Lookout Smartphone security software San Francisco Series F $150 Khosla Ventures, Accel Partners, Goldman Sachs, Bezos Expeditions, T. Rowe Price, Index Ventures, Morgan Stanley, Andreessen Horowitz, Wellington Management, Mithril Capital Management
DataStax Enterprise database technology Santa Clara Series E $106 Kleiner Perkins Caufield & Byers, Lightspeed Venture Partners, Scale Venture Partners, Crosslink Capital, Meritech Capital Partners, Wasatch Advisors, DFJ Growth Fund, Cross Creek Advisors, ClearBridge Investments, Next World Capital, Comcast Ventures, Premji Invest
Thumbtack Online platform for booking local services San Francisco Series D $100 Sequoia Capital, Tiger Global Management, Javelin Venture Partners, Google Capital
Credit Karma Online credit score monitoring San Francisco Growth Equity - II $75 Tiger Global Management, Susquehanna Growth Equity, Google Capital
AppDynamics Application performance management San Francisco Series E $70 Kleiner Perkins Caufield & Byers, Lightspeed Venture Partners, Battery Ventures, Greylock Partners, ClearBridge Investments, Institutional Venture Partners, Sands Capital
MetricStream Enterprise governance, risk, compliance, and quality management solutions Palo Alto Series F $60 Kaiser Permanente Ventures, Goldman Sachs, Sageview Capital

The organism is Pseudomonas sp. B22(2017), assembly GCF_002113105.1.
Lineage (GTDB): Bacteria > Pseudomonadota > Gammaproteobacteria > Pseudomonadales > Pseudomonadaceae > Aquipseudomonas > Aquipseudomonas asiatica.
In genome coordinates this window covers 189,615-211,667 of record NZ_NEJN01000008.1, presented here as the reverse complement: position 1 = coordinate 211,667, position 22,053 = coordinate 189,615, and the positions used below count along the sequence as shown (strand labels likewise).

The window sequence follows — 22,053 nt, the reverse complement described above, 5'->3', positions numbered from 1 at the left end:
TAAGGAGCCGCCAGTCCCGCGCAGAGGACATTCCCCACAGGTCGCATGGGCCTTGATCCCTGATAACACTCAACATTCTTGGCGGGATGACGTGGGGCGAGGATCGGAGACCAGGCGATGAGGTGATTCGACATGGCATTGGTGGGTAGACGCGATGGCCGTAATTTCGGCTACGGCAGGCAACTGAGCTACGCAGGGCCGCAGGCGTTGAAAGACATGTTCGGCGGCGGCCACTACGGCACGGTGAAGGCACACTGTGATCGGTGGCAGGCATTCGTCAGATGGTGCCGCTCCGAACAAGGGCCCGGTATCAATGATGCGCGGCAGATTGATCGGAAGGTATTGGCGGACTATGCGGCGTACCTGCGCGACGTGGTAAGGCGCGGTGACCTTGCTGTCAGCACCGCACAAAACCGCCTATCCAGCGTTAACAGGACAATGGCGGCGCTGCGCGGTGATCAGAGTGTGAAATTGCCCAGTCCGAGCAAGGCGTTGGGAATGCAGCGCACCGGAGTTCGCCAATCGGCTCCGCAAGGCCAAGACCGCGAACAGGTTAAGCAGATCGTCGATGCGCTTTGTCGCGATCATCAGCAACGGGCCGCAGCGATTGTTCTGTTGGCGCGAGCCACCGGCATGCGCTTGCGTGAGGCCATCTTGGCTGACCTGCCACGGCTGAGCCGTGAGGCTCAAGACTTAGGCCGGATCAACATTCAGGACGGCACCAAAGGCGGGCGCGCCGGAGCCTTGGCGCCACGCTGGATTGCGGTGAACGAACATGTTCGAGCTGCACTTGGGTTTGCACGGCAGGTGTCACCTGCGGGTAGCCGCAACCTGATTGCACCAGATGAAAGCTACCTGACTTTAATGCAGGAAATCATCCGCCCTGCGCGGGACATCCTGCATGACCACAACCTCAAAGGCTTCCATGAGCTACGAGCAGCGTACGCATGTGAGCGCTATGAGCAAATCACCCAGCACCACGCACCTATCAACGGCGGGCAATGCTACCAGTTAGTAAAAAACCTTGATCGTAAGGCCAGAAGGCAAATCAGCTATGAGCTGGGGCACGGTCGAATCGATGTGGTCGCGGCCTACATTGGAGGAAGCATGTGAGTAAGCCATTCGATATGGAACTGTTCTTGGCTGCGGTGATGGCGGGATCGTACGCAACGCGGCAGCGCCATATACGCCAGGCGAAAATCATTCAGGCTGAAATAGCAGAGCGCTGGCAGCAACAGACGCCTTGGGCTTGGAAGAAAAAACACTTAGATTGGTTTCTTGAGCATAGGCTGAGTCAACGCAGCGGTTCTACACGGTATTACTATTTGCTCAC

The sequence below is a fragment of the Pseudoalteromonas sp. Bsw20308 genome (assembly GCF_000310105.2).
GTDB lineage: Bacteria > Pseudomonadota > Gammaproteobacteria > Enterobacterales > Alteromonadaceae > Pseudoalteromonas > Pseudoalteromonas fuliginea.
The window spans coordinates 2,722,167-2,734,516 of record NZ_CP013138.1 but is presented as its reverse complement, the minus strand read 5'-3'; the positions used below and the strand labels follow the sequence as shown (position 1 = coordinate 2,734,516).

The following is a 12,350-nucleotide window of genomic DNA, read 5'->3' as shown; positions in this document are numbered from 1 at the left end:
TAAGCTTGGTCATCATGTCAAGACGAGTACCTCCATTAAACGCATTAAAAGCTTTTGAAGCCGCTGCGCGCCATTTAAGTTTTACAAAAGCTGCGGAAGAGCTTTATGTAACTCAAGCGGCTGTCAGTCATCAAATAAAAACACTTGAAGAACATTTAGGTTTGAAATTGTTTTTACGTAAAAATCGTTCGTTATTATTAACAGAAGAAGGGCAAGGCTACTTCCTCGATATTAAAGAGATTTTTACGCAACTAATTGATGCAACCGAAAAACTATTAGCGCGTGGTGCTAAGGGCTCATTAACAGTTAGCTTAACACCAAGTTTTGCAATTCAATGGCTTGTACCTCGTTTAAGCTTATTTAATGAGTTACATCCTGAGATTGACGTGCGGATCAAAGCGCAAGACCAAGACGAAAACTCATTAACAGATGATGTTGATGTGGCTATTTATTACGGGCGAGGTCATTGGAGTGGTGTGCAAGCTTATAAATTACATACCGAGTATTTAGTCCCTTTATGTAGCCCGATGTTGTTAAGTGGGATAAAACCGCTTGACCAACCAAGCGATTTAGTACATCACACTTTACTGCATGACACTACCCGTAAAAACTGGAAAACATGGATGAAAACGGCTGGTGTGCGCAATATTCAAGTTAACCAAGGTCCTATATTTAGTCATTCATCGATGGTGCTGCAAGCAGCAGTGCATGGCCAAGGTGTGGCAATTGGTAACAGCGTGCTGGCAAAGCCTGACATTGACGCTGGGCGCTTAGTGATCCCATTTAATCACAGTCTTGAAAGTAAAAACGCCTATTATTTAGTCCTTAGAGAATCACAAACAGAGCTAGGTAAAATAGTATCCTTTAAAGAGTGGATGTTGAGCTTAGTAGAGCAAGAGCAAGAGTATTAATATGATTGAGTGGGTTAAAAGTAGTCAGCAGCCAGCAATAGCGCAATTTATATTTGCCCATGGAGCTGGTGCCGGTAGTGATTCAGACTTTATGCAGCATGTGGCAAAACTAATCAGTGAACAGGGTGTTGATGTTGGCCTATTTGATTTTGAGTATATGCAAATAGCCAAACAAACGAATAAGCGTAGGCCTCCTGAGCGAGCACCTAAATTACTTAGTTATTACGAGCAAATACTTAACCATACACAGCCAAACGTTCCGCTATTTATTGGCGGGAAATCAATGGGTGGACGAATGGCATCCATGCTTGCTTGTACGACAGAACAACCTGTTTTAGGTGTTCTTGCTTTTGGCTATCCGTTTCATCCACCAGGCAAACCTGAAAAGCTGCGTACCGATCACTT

Anki Robotics and AI technologies used in toys San Francisco Series C $55 JPMorgan Chase & Co., Index Ventures, Andreessen Horowitz, Two Sigma Ventures
Radius Intelligence Data and insights for small businesses San Francisco Series C $54.7 Founders Fund, BlueRun Ventures, Glynn Capital Management, Western Technology Investment, Formation 8, Slow Ventures, John Mack, Jared Leto, Yuan Capital

* Quarterly tallies consist of equity rounds completed in the quarter and in which a venture capital or corporate venture firm participated in the round.

The content of Venture Capital Report is compiled from data and sources believed to be reliable, but is not guaranteed as to accuracy or completeness. Opinions expressed are those of the authors or the interviewees and are not necessarily the opinions of City National Bank, member FDIC. This publication is intended to be a source of general information regarding subject matters of interest to our clients. The effectiveness of the advice or suggestions presented, if any, will depend on the reader's situation and are for the reader to determine. If investments are discussed, the discussion should not be considered or relied upon as specific investment advice directed to the reader's specific investment objectives, nor should any discussion of specific securities be taken as a solicitation or recommendation for any reader to buy or sell such securities. City National Bank (and its clients or associated persons) may at times have positions in securities and investments discussed from time to time in this publication and may make additional purchases or sales inconsistent with the discussion. City National Bank, as a matter of policy, does not give tax, accounting, regulatory or legal advice. Rules and regulations in the areas of law, tax and accounting are subject to change and open to varying interpretations. The reader is encouraged to consult his or her own tax and legal adviser.